ConsolidationOur consolidated financial statements include our accounts, the accounts of subsidiaries which Noble Energy wholly owns, and the accounts of Noble Midstream Partners LP (Noble Midstream Partners), which is considered a variable interest entity (VIE) for which Noble Energy is the primary beneficiary. In addition, we use the equity method of accounting for investments in entities that we do not control, but over which we exert significant influence. All significant intercompany balances and transactions have been eliminated upon consolidation.
Estimates The preparation of consolidated financial statements in conformity with US GAAP requires us to make a number of estimates and assumptions relating to the reported amounts of assets and liabilities and the disclosure of contingent assets and liabilities at the date of the consolidated financial statements and the reported amounts of revenues and expenses during the reporting period. Actual results could differ significantly from those estimates. Management evaluates estimates and assumptions on an ongoing basis using historical experience and other factors, including the current economic and commodity price environment.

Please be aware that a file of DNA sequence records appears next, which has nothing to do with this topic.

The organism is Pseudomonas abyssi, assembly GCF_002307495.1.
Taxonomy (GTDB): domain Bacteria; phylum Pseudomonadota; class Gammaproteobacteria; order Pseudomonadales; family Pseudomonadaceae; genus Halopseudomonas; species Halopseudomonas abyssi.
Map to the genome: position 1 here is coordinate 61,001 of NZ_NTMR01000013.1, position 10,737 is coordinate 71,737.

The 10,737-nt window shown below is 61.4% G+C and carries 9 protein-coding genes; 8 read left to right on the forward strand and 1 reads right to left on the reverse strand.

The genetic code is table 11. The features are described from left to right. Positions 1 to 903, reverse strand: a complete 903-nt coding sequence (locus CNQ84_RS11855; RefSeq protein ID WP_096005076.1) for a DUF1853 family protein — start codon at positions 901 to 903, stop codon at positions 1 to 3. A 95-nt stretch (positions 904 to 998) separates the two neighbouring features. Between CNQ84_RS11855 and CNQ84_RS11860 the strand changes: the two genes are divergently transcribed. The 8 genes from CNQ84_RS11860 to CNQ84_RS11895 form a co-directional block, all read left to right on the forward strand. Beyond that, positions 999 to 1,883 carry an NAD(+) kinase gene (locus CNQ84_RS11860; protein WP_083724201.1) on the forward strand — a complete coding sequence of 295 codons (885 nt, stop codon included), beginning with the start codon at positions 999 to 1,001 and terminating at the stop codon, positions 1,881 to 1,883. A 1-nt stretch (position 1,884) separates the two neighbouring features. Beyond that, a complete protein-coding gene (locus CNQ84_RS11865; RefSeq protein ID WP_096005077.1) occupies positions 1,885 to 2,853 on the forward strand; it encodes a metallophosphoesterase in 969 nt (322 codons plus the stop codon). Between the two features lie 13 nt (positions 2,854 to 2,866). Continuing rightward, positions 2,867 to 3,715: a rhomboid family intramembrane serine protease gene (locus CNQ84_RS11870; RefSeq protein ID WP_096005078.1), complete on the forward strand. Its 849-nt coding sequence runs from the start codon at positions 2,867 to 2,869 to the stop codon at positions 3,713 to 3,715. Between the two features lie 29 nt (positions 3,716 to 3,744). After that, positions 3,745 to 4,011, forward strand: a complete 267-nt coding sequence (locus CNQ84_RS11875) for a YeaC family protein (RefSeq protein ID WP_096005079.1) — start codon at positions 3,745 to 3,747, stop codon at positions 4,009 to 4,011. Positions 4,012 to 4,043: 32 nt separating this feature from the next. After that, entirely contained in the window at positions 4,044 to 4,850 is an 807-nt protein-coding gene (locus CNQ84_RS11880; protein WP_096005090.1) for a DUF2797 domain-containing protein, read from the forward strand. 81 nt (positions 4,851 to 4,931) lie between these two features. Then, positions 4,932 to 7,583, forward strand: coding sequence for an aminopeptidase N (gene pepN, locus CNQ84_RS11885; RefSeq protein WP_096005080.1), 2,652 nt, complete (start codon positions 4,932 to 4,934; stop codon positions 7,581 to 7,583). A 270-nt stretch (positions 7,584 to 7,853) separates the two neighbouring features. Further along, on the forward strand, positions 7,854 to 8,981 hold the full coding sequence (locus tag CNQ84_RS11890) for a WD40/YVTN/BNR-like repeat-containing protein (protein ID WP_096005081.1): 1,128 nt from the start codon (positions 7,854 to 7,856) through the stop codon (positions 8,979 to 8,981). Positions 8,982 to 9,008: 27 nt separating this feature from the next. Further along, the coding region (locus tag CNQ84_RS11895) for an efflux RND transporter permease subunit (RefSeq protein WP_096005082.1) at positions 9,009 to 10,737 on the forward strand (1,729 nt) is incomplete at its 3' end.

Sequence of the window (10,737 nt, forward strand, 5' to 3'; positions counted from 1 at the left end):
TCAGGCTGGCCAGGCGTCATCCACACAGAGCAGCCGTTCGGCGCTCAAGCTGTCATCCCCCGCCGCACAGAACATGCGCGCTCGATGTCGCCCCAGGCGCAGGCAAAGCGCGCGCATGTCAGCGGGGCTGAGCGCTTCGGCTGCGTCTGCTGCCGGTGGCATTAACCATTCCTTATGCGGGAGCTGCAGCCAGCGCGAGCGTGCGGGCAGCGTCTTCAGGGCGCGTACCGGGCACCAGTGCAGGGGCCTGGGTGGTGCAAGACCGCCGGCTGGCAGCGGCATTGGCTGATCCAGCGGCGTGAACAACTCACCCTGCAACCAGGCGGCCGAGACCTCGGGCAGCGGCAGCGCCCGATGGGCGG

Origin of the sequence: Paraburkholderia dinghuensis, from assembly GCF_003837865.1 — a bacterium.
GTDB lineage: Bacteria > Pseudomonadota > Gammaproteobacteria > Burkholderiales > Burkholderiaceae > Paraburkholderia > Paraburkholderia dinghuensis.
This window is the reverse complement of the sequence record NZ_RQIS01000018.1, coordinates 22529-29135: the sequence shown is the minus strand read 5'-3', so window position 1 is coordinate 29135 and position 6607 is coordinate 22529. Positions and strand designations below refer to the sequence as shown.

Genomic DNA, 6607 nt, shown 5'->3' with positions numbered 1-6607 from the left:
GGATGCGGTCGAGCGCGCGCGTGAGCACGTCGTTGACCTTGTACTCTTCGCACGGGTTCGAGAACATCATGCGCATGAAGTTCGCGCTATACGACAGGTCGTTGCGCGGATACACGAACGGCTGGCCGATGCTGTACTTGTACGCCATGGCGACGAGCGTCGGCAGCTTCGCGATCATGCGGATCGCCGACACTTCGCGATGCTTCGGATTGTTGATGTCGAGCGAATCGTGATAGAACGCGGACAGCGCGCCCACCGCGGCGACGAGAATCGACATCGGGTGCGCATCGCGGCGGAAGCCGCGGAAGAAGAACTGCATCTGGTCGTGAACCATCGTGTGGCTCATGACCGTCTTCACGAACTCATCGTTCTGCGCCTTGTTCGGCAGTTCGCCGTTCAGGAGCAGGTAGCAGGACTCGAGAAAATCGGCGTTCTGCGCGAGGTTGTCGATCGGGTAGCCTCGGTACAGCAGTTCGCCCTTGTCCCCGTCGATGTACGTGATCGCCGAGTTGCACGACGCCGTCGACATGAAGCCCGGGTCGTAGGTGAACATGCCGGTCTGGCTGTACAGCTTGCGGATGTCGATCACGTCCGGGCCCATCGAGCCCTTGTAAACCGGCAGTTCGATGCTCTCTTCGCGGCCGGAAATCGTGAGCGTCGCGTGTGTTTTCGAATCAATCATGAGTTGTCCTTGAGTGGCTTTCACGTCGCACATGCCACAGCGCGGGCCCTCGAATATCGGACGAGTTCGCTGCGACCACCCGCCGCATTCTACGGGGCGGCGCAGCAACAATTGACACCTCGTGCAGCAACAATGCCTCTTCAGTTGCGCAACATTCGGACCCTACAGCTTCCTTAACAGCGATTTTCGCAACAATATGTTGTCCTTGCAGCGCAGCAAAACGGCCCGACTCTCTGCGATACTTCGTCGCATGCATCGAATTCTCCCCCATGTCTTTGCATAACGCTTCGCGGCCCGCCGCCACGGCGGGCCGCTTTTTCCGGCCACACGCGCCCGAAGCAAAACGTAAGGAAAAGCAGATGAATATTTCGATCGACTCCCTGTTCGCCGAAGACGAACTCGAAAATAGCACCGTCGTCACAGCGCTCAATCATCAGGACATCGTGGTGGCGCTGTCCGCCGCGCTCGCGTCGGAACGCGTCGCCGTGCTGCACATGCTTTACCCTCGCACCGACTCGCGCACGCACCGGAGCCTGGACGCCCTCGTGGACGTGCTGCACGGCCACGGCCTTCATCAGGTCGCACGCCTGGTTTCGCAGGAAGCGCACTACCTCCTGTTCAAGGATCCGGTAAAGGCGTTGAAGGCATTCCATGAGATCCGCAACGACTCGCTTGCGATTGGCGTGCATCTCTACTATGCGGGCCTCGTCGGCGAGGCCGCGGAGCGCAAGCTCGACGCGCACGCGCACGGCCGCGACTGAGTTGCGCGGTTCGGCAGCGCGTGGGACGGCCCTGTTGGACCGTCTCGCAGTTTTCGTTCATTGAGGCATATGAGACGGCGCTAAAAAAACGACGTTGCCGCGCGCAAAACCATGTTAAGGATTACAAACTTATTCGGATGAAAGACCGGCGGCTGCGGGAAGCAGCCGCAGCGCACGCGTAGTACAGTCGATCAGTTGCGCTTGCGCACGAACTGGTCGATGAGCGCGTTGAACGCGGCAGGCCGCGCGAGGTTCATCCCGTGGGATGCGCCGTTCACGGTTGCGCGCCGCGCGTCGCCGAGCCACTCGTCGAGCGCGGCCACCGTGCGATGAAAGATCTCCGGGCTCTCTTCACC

Partner Advances Partner advances consist of cash advances from certain of our Eastern Mediterranean field partners pending allocation of capacity in the EMG Pipeline owned by Eastern Mediterranean Gas Company S.A.E (EMG) and pending closing of the planned acquisition of EMG, which is expected to occur in third quarter 2019. The EMG Pipeline is expected to provide future connection from the Israel pipeline network to Egyptian customers. The acquisition of the equity interest in EMG is expected to support delivery of natural gas from our producing fields offshore Israel into Egypt. The cash advances received are reported within restricted cash in our consolidated balance sheets.